Being Strong For My Grandmother

The can­cer has spread to her bones and sev­eral major organs now. We asked the doc­tor not to tell her, but we can’t do any­thing against his moral oblig­a­tion to inform the patient. Either way, she doesn’t know how seri­ous it is, whether it’s from shock and denial, or mem­ory loss.

But she’s awake, and aware, and feel­ing no pain, which is good enough for me. The most we can do now is to try to make the rest of her life as enjoy­able as possible.

She thinks she’s going to be fine. Keeps telling me that she’ll take me to a nearby park when she’s bet­ter. As much as it hurts me to know this won’t be pos­si­ble any­more, it’s reliev­ing to know she’s so obliv­i­ous. We don’t let our­selves cry around her, for fear that she may real­ize how bad it is.

Her face is more sal­low, her fin­gers and legs ema­ci­ated, but she still has her thick, black hair1. Aside from a dis­tended stom­ach, it’s hard to tell that she has such a grim prognosis.

But by far the hard­est part is hav­ing to cod­dle her like a child to take her med­ica­tion. Telling her she’s a good girl if she swal­lows her pills and reward­ing her with ice-cream. That we’re only strict because we care about her. It tears me in half when she gives such a painful look of dis­taste with every pill we hand her, 18 a day.

She used to be so strong. Now we have to be strong for her.

  1. I used to have even more”, she tells me. []


  1. I am so sorry you are deal­ing with all this. I too have been where you are. Two years ago my dad died from throat can­cer. When chemo and radi­a­tion and exper­i­men­tal drugs failed to stop it from grow­ing he came to live with me the last few months he was alive. We made arrange­ments for in home hos­pice and they were there every step of the way. It was hard watch­ing him those last few weeks as the pain was more than the mor­phine could han­dle but I wouldn’t trade a sin­gle day of the time spent with him for all the money in the world.

    You will get through this and its going to hurt like hell and you will be angry and won­der how this can hap­pen to some­one so good. But in the end it will make you a stronger per­son and you will for­ever remem­ber being with your grand­mother. My heart is with you :(

    • Thank you for shar­ing your expe­ri­ence with me. Knowing how much it’s worth it to be there, even when there’s so much pain, helps me deal with the sit­u­a­tion. I’ll cer­tainly never for­get or regret the oppor­tu­nity I have right now.

  2. Maybe she’s pre­tend­ing she will be bet­ter soon to keep you from pain. I know of a few peo­ple who have done this and both sides were think­ing the other side didn’t know and would be happy in their ignorance.

    • Hmmm…Even though she’s a remark­ably tough and strong per­son, I don’t believe my grand­mother is of sound mind enough to do this right now. I sup­pose that in either case, she’s happy, because she either truly doesn’t know how bad it is, or believes that she’s fool­ing us.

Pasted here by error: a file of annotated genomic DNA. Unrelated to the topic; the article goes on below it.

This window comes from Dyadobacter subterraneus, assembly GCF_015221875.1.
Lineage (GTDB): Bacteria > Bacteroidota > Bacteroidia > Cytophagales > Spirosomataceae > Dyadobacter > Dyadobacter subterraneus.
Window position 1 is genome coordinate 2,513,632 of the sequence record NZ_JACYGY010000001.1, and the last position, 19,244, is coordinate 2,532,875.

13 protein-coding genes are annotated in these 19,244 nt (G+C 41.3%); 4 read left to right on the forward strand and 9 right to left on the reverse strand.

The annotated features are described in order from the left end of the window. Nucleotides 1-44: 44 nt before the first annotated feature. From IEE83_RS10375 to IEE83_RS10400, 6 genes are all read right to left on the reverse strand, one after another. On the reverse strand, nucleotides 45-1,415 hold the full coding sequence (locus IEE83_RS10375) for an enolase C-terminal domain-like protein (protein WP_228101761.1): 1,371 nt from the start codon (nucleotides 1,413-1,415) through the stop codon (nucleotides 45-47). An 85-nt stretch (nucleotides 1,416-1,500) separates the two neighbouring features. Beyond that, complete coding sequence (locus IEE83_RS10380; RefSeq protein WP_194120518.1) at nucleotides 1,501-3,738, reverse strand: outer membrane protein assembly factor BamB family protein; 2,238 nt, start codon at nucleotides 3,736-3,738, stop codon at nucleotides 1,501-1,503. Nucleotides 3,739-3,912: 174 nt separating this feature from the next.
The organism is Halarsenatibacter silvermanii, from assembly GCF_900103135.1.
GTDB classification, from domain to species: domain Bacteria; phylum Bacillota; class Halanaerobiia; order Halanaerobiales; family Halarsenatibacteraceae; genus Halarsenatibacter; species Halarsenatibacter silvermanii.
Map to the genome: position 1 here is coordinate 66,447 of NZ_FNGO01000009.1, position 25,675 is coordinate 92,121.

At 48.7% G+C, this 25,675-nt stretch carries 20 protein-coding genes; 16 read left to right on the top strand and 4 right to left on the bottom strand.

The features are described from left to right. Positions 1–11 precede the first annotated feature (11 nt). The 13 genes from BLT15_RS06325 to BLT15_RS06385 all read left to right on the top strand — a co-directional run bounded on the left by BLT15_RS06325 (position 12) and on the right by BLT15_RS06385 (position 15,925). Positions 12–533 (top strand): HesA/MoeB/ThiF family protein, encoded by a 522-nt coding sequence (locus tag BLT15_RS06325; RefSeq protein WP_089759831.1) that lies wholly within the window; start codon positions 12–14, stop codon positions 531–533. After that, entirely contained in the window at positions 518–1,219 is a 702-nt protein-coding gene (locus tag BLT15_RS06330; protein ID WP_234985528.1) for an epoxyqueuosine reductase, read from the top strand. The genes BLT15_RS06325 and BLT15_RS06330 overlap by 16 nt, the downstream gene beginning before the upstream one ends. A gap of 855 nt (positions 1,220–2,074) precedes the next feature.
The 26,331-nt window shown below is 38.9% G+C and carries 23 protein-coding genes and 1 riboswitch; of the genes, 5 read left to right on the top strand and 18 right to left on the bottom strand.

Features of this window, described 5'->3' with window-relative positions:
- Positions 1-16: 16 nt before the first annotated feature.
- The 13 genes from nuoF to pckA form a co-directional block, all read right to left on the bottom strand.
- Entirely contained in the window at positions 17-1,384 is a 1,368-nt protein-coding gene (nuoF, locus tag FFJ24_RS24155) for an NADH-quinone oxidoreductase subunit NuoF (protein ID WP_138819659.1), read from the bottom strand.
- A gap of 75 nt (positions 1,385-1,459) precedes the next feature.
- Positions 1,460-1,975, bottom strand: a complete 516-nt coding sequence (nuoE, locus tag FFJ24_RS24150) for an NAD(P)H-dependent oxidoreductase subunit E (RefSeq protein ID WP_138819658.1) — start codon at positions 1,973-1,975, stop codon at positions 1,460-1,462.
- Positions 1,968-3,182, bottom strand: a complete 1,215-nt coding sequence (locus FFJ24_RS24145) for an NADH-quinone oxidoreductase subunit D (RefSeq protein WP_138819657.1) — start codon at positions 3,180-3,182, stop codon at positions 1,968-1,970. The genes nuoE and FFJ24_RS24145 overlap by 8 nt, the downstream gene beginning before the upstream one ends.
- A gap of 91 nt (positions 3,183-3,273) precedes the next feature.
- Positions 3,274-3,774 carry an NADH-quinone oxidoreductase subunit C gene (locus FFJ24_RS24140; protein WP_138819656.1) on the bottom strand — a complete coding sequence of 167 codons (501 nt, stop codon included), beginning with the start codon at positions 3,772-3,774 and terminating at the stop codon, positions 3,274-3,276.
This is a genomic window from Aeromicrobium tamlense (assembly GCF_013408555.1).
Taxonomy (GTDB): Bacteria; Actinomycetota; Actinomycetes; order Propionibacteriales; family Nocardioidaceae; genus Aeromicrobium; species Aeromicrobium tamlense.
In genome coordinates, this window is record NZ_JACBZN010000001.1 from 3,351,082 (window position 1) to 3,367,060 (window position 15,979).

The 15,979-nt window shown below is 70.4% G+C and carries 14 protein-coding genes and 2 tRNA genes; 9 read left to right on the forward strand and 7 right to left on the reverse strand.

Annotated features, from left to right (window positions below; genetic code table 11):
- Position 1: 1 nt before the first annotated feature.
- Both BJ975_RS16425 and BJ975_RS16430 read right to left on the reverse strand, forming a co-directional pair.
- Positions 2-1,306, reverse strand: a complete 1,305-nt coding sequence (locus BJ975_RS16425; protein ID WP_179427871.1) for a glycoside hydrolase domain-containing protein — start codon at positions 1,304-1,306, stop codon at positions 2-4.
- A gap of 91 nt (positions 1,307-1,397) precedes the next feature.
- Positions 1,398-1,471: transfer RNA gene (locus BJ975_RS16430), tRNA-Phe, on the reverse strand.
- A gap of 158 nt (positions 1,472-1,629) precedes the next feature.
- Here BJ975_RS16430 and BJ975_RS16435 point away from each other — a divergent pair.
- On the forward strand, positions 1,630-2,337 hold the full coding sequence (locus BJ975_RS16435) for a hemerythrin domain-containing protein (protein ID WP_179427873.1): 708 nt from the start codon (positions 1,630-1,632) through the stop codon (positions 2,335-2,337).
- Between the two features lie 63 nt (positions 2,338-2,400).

3. I’m not good in deal­ing with sit­u­a­tions like this, but your story reminded me of the last few days I’ve spent with my dad. You now have every oppor­tu­nity to make her last days happy..
    It does hurt a lot see­ing them in pain, but you will get though it. Not soon, but you will ..

    • I’m learn­ing that I’m also ter­ri­ble at deal­ing with these sit­u­a­tions, because it’s the first time I’ve ever expe­ri­enced any­thing like it. I know I’ll be a stronger per­son once I get through it.

  4. Don’t worry that any­thing you’re doing is not enough; my mother died of can­cer, but I was able to spend a week or more with her before she was very sick, and it made all the dif­fer­ence. By the time she was actu­ally sick, it would have made no dif­fer­ence to have me there — she wasn’t coher­ent. You’re doing the best thing you can do right now, giv­ing her a great sense of secu­rity when she needs it.

    • I’m not wor­ried at all about not doing enough actu­ally. I think my grand­mother already appre­ci­ates the fact that we flew here to see her, and that already says more to her than any­thing else.

  5. 18 pills a day, each as bit­ter as the last. Late life care­giv­ing with a reluc­tant patience gives the heart a dif­fer­ent kind of beat­ing alright.

  6. I can empathize with you. My grandma cur­rently lives in my house hold, wait­ing for noth­ing but Death. She was once a happy woman, who would cook her own meals from scratch, care for some of the neigh­bor­hood gar­dens, and could eas­ily do a math prob­lem in her head. But a few years ago, four I guess, her men­tal abil­i­ties started dete­ri­o­rat­ing from Alzheimer’s. Over those few years, grandma would for­get to buy food, loose sleep on already paid bills, or fall asleep smok­ing. After a lot of kick­ing and scream­ing, she fin­lay moved in. Every morn­ing and evening grandma has to take a lot of pills. One of the pills is an anti-depressant, but that doesn’t stop her for being sad. The image of a shal­low, old woman pop­ping in pills just to live is such a sharp con­trast to the plump, happy woman I’m used to see­ing as a kid. Us (mean­ing my fam­ily) try to take her out places, let her do what she wants with her room (it’s painted all pur­ple), buy ice cream, or let have it her way with the flower gar­den, but that’s not what she wants. Grandma wants a place of her own, and her sound mind back, but that will never hap­pen. I’d give my dom­i­nant hand for her wish.
    I pray for the very best for your grand­mother and family.

    • That’s quite tragic. One thing I’m relieved about is that my grandma is still con­scious, and that she’s sur­rounded by peo­ple who love her. It’s so sad when some­one loses their inde­pen­dence if they want to keep it. It seems like such a harsh way to spend the end of one’s life, when it should be happy and carefree.

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